50 years canadian bush steve lalonde

50 Years of the Canadian Bush, Part 1

In my ongoing effort to help people find the best Ontario fishing destination, I sought the counsel of one particular Pasha Lake Cabin guest. While all our guests are special, this guy stands out because of his 50 year tenure in visiting Ontario. Folks, that’s not a typo! Really, 50 years! In that time frame, he’s figured out how to experience each year as if it were his first. Truly, he embodies what all of us need to strive for in fishing the remote locations of Northwest Ontario. 

His story brings us to a time long since passed and allows us to reminisce on how things “used to be.” Please read on as this two part series chronicles the history and, just as important, the lessons learned through Mr. Steve Lalonde’s 50 years of experience in fishing paradise surrounding the Lake Nipigon watershed.

Steve Lalonde is from Midland Michigan. He was a mere child when he first set foot on Canadian soil. The time was 1960-something and he vividly remembers the summers spent at his grandfather’s cottage on the southern shores of Lake Nipigon. Back then, fishing was second to a hard, long day’s work. Of course it was always looked forward to, but it certainly wasn’t the purpose of his being there. At that time, subsistence and survival mandated grueling hours of work, mostly toward the preparation of brutal winters that were characteristic of the time.

As I sit here and type this, I can only imagine what things would have been like back then. Absent of today’s technology and tools, life on the south shores of the big lake were likely as difficult as it gets. In fact, Steve spoke to that fact during his interview. He explained that every day was spent getting up early in the morning and prioritizing the day’s work. Life was spent cutting fire wood, gathering food for the long winters, and repairing and maintaining the primitive equipment, among many other things. Steve said the work was hard and the days were long. When he layed down at night, I’m sure his body was sore, I’m sure that the blisters on his hands made him dread the next day’s work, and I’m sure that fatigue, as we know it, was an understatement. Yet, despite the vey necessary and demanding work, his grandfather (the obviously intelligent man he was) knew how to keep the work force motivated.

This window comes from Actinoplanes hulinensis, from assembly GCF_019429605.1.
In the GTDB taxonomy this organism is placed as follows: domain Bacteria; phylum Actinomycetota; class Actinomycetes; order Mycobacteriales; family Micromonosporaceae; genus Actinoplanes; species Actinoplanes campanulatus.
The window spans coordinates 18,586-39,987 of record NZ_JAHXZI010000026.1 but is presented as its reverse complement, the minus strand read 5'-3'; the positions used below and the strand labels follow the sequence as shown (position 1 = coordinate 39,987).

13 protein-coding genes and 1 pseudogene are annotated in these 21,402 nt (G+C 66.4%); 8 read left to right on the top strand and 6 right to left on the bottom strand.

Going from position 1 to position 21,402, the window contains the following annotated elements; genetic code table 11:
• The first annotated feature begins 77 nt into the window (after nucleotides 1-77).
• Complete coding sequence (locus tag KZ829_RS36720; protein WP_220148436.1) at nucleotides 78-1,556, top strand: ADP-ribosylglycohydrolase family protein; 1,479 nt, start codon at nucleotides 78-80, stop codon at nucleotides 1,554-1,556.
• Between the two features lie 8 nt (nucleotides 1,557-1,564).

How, you might ask? At exactly 4:00pm every day, the work abruptly ended and the family went into fishing preparation mode. Steve’s job was to pack the boats, while grandfather likely got all the poles, line, and lures ready. Once the preparations were done, the family would shove off and head for the brook trout honey holes his grandfather knew all too well. In my private conversations with Steve and during our interview, he spoke frequently of 5 pound brook trout as if they were 14 inch walleyes. It was nothing to catch limit after limit of–what is considered by today standards–remarkable trophy speckle trout. And while I’m sure it was as fun as it gets, back then it was also an essential way to survive.

What’s neat about fishing then is how they continually found success while lacking the tools of the trade we know today.  Fishing was mainly done out of 16–18 foot sea skiffs that rode low in the water. (Heck, back then I’m sure wood boats were still popular.) Comfort consisted of a wood bench surrounded by gear and praying waves wouldn’t toss you from the boat.  Rain gear, if they had it, was the “Grandfather Special.” That is, a trash bag custom-made with 3 holes–one hole for the head and the other two for arms. Electronics consisted of memories and visual reference points on the landscape. The outboard motors of that era were two-stroke. And if you’d been fortunate enough to cut through the smoke to see the power head, it surely would have been 15hp or less. With that kind of gear, it’s safe to say venturing out on the unforgiving waters of Nipigon involved some risk. Yet, with those primitive limitations, they found tremendous success in locating and catching fish. Remember too, that this wasn’t just for fun, it was out of necessity. 

And on the days Nipigon was too rough for even the hardy Lalonde French-landers, they’d turn their sights inward, exploring the endless trail networks and watersheds of the area. That’s where Steve’s grandfather stumbled upon a river that was teaming with pre-spawn whitefish. They were so thick, it was possible to dip-net a few hundred pounds and not even dent the population. Add to that upland bird populations of historic proportions and spending a day off the big lake wasn’t all that bad.

But as years passed, so too did the winds of change. Soon Steve’s grandfather passed, and while they continued to use the same cabin for his annual adventures, things just weren’t the same. It wasn’t long before a decision to find different accommodations was made. He tried an area just south of Lake Nipigon, and having no luck there, moved to the east side.  As luck would have it, one day while bird hunting, Steve discovered a then-little-known lodge called Pasha Lake Cabins.  And no one has been the same since!

To be continued…

Chad

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